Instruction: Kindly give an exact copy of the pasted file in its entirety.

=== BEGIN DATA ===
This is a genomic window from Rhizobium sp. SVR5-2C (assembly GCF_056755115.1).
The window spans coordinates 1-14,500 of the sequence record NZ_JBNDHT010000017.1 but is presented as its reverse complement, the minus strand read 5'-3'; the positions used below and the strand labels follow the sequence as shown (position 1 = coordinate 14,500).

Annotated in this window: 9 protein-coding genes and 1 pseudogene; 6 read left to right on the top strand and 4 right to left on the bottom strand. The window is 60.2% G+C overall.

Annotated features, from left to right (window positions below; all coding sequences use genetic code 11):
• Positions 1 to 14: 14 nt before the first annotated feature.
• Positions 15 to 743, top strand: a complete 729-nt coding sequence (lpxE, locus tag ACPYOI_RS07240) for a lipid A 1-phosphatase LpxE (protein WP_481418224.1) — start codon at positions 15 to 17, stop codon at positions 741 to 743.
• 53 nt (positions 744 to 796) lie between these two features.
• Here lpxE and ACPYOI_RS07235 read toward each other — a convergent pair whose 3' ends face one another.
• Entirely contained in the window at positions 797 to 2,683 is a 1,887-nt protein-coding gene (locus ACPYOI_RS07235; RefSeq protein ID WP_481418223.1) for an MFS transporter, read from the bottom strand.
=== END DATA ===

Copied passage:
This is a genomic window from Rhizobium sp. SVR5-2C (assembly GCF_056755115.1).
The window spans coordinates 1-14,500 of the sequence record NZ_JBNDHT010000017.1 but is presented as its reverse complement, the minus strand read 5'-3'; the positions used below and the strand labels follow the sequence as shown (position 1 = coordinate 14,500).

Annotated in this window: 9 protein-coding genes and 1 pseudogene; 6 read left to right on the top strand and 4 right to left on the bottom strand. The window is 60.2% G+C overall.

Annotated features, from left to right (window positions below; all coding sequences use genetic code 11):
• Positions 1 to 14: 14 nt before the first annotated feature.
• Positions 15 to 743, top strand: a complete 729-nt coding sequence (lpxE, locus tag ACPYOI_RS07240) for a lipid A 1-phosphatase LpxE (protein WP_481418224.1) — start codon at positions 15 to 17, stop codon at positions 741 to 743.
• 53 nt (positions 744 to 796) lie between these two features.
• Here lpxE and ACPYOI_RS07235 read toward each other — a convergent pair whose 3' ends face one another.
• Entirely contained in the window at positions 797 to 2,683 is a 1,887-nt protein-coding gene (locus ACPYOI_RS07235; RefSeq protein ID WP_481418223.1) for an MFS transporter, read from the bottom strand.